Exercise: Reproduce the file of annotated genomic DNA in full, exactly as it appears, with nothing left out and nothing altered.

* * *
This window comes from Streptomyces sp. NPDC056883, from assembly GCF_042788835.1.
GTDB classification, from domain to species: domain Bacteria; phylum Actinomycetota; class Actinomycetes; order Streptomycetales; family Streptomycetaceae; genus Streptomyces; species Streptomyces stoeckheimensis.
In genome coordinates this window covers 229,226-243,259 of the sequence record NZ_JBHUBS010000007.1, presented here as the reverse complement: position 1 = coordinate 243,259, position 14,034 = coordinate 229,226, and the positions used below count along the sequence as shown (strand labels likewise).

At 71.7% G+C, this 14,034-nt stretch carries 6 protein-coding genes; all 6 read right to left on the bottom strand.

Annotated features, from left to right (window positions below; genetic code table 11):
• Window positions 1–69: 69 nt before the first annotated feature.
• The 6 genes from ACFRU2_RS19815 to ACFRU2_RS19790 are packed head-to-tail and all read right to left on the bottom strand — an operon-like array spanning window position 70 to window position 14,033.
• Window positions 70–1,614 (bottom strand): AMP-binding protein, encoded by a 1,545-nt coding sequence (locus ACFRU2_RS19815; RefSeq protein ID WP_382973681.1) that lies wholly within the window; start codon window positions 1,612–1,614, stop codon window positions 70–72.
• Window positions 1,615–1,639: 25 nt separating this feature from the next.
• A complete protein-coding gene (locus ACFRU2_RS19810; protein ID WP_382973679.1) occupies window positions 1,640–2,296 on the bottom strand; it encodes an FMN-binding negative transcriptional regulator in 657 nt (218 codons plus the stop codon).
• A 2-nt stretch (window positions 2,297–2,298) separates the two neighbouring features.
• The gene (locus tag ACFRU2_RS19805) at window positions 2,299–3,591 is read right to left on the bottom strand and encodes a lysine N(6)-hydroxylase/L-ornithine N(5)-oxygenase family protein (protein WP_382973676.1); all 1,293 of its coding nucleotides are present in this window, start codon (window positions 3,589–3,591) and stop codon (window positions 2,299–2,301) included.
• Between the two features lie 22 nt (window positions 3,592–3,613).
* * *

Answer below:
This window comes from Streptomyces sp. NPDC056883, from assembly GCF_042788835.1.
GTDB classification, from domain to species: domain Bacteria; phylum Actinomycetota; class Actinomycetes; order Streptomycetales; family Streptomycetaceae; genus Streptomyces; species Streptomyces stoeckheimensis.
In genome coordinates this window covers 229,226-243,259 of the sequence record NZ_JBHUBS010000007.1, presented here as the reverse complement: position 1 = coordinate 243,259, position 14,034 = coordinate 229,226, and the positions used below count along the sequence as shown (strand labels likewise).

At 71.7% G+C, this 14,034-nt stretch carries 6 protein-coding genes; all 6 read right to left on the bottom strand.

Annotated features, from left to right (window positions below; genetic code table 11):
• Window positions 1–69: 69 nt before the first annotated feature.
• The 6 genes from ACFRU2_RS19815 to ACFRU2_RS19790 are packed head-to-tail and all read right to left on the bottom strand — an operon-like array spanning window position 70 to window position 14,033.
• Window positions 70–1,614 (bottom strand): AMP-binding protein, encoded by a 1,545-nt coding sequence (locus ACFRU2_RS19815; RefSeq protein ID WP_382973681.1) that lies wholly within the window; start codon window positions 1,612–1,614, stop codon window positions 70–72.
• Window positions 1,615–1,639: 25 nt separating this feature from the next.
• A complete protein-coding gene (locus ACFRU2_RS19810; protein ID WP_382973679.1) occupies window positions 1,640–2,296 on the bottom strand; it encodes an FMN-binding negative transcriptional regulator in 657 nt (218 codons plus the stop codon).
• A 2-nt stretch (window positions 2,297–2,298) separates the two neighbouring features.
• The gene (locus tag ACFRU2_RS19805) at window positions 2,299–3,591 is read right to left on the bottom strand and encodes a lysine N(6)-hydroxylase/L-ornithine N(5)-oxygenase family protein (protein WP_382973676.1); all 1,293 of its coding nucleotides are present in this window, start codon (window positions 3,589–3,591) and stop codon (window positions 2,299–2,301) included.
• Between the two features lie 22 nt (window positions 3,592–3,613).